we were were asking for an eigth of a basis point and they were asking for 50 basis points. so, about 400 times more. the bank of england says libor was not regulated in the uk or elsewhere during the period in question. but it has been assisting the criminal investigations into libor manipulation by employees of commercial banks. the serious fraud office says it's still investigating lowballing. it says it follows the evidence and aims to judge the most senior people where there is a realistic prospect of conviction. the prosecution period, which ended on the first of september, 2007, was led by the evidence, and material dated after this point was provided to the defence. the 2008 recording was disclosed to the defence but it wasn't permitted in the court. barclays, they just threw us to the wolves. they were happy, i think,
because they get off with their fine, and then they get some low—level guys that go to jail, and theyjust continue to work and make millions of dollars a year while we sit there and rot in jail. but there is one more twist in the libor tale. back in cumbria, these sleuths came across a huge piece of evidence. at the height of the financial crisis, barclays sensed an opportunity. having been instructed by the bank of england to lower libor rates, it hatched a top—secret plan with the ricardo master fund. hours into the secret fund. this is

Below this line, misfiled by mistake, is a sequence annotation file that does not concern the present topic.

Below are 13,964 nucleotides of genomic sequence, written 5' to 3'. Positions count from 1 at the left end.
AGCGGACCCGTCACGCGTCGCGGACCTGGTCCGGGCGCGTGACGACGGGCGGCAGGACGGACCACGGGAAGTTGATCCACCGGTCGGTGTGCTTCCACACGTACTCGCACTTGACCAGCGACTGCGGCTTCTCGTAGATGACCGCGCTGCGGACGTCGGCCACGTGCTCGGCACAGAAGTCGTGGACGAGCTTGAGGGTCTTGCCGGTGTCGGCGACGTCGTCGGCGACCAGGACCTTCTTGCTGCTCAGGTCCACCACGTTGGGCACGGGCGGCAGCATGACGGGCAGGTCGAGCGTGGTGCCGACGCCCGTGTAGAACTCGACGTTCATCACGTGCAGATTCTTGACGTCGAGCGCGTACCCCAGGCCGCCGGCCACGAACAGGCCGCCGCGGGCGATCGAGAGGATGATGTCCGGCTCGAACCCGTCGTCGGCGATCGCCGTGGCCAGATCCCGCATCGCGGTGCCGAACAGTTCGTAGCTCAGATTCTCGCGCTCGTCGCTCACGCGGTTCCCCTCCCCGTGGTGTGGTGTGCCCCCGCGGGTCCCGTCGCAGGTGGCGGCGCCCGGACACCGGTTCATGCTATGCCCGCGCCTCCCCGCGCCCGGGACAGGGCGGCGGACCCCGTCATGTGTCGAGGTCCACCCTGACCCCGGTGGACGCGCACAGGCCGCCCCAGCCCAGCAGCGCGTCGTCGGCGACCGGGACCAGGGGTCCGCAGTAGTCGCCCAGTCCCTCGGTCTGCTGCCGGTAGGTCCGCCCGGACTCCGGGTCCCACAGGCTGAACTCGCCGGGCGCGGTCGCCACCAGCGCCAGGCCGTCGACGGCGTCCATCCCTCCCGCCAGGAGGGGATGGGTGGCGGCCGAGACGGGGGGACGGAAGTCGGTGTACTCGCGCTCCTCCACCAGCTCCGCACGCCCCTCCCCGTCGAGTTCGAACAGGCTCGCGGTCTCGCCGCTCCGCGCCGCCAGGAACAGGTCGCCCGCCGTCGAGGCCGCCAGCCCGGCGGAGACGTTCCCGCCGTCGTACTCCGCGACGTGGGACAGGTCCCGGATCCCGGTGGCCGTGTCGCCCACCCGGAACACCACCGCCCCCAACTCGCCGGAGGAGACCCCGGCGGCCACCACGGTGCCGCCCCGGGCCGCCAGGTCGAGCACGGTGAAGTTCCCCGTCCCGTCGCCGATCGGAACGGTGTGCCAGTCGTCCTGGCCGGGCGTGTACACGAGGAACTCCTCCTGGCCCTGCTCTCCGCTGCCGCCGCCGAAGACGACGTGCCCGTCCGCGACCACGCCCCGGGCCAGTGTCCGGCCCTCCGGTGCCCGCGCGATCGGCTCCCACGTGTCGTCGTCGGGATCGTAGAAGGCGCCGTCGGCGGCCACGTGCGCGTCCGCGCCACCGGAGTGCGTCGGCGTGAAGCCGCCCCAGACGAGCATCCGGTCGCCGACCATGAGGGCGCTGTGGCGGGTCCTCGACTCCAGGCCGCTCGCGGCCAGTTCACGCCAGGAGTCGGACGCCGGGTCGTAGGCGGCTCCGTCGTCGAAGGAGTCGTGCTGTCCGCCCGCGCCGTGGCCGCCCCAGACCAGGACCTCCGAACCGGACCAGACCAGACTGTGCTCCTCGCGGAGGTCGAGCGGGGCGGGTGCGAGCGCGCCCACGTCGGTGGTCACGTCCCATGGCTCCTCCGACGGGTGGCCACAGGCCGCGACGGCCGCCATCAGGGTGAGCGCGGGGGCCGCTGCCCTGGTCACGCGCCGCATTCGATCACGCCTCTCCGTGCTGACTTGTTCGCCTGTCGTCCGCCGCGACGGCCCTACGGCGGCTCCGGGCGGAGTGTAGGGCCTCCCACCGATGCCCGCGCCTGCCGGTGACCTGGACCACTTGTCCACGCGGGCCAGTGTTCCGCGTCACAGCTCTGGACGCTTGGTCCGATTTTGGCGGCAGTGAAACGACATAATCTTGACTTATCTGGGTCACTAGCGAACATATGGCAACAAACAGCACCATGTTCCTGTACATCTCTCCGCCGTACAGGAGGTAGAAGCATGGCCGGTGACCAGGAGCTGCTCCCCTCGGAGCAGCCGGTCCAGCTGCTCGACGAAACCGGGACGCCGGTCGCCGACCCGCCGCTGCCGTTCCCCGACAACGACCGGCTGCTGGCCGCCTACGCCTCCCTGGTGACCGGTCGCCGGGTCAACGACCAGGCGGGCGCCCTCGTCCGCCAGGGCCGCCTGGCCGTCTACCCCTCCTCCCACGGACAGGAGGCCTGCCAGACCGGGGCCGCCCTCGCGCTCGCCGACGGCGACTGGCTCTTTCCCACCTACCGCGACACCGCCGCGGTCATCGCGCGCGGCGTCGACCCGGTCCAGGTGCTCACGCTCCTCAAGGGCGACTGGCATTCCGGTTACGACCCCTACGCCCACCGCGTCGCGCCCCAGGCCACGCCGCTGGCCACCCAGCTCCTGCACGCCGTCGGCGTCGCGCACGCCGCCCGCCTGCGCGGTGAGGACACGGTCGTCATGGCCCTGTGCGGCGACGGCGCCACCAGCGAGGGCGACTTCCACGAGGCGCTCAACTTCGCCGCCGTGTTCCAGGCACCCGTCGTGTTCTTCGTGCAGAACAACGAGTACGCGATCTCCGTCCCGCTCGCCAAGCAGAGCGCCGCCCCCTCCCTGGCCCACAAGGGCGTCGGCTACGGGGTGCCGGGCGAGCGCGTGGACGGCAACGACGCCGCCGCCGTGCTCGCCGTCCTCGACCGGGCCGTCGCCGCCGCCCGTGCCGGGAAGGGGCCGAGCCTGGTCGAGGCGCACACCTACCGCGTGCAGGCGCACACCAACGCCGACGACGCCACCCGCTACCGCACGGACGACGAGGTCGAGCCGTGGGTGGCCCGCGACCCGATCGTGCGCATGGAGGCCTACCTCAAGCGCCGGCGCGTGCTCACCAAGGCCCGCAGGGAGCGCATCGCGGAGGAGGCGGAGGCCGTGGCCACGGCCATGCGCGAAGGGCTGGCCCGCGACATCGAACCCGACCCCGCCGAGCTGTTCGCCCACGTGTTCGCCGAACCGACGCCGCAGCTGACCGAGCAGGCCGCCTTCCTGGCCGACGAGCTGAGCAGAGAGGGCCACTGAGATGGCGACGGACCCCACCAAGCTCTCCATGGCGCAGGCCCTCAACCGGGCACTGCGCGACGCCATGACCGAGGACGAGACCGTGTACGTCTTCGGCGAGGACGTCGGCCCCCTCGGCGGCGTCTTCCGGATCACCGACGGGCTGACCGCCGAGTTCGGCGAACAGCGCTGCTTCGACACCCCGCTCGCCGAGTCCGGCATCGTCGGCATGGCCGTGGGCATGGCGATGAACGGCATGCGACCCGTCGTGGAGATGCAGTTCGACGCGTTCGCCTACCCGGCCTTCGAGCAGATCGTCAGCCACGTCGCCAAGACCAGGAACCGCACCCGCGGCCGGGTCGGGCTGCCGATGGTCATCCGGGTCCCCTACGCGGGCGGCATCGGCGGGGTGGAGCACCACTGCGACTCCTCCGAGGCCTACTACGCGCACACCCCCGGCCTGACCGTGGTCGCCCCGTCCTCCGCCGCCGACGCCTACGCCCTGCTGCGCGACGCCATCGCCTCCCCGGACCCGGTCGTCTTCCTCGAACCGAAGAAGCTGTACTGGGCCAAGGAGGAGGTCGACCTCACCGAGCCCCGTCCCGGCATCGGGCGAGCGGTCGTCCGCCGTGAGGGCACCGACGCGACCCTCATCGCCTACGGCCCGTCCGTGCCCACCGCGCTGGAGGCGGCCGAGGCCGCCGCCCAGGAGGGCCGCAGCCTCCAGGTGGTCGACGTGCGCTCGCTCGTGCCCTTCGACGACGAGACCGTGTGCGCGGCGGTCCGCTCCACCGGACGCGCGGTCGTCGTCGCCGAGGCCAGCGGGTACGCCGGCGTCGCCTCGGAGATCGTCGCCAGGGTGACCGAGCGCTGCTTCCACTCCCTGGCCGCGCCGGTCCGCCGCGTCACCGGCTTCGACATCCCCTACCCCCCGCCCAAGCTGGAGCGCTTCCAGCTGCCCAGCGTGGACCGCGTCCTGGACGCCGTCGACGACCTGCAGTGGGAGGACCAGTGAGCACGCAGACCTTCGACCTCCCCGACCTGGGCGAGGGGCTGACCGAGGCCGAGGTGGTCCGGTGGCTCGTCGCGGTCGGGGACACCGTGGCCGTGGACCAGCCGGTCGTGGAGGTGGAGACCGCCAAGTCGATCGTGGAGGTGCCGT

a transcript of a telephone conversation. more evidence that paul tucker told barclays to get its libors down. i have been told to get libors down. i have been told to get libor rates down. it is political from very, very high, so it is tucker. because barclays knew that the interest rates would fall, the master fund made $100 the interest rates would fall, the masterfund made $100 million for the bank in a matter of months. and who was in charge of the barclays company that ran the fund? bob diamond, the man who told mps he knew nothing about libor until 2012. what months did you know this was going on? this month. as the caravan
business was being destroyed by falling interest rates, like lee's was making a killing. —— barclay‘s. they didn't answer questions about the master fund but they didn't answer questions about the masterfund but told us... the bank reached a financial settlement but insisted the amount of compensation they received would be kept confidential. you would just not think that in a country that has the reputation and the pride of being an upstanding, honest nation would allow these things not only to happen but they are not sorted out. they are just ignored and swept away. i think that is the big issue, not just what has away. i think that is the big issue, notjust what has gone on, but the way it has been dealt with afterwards. tom hayes, the first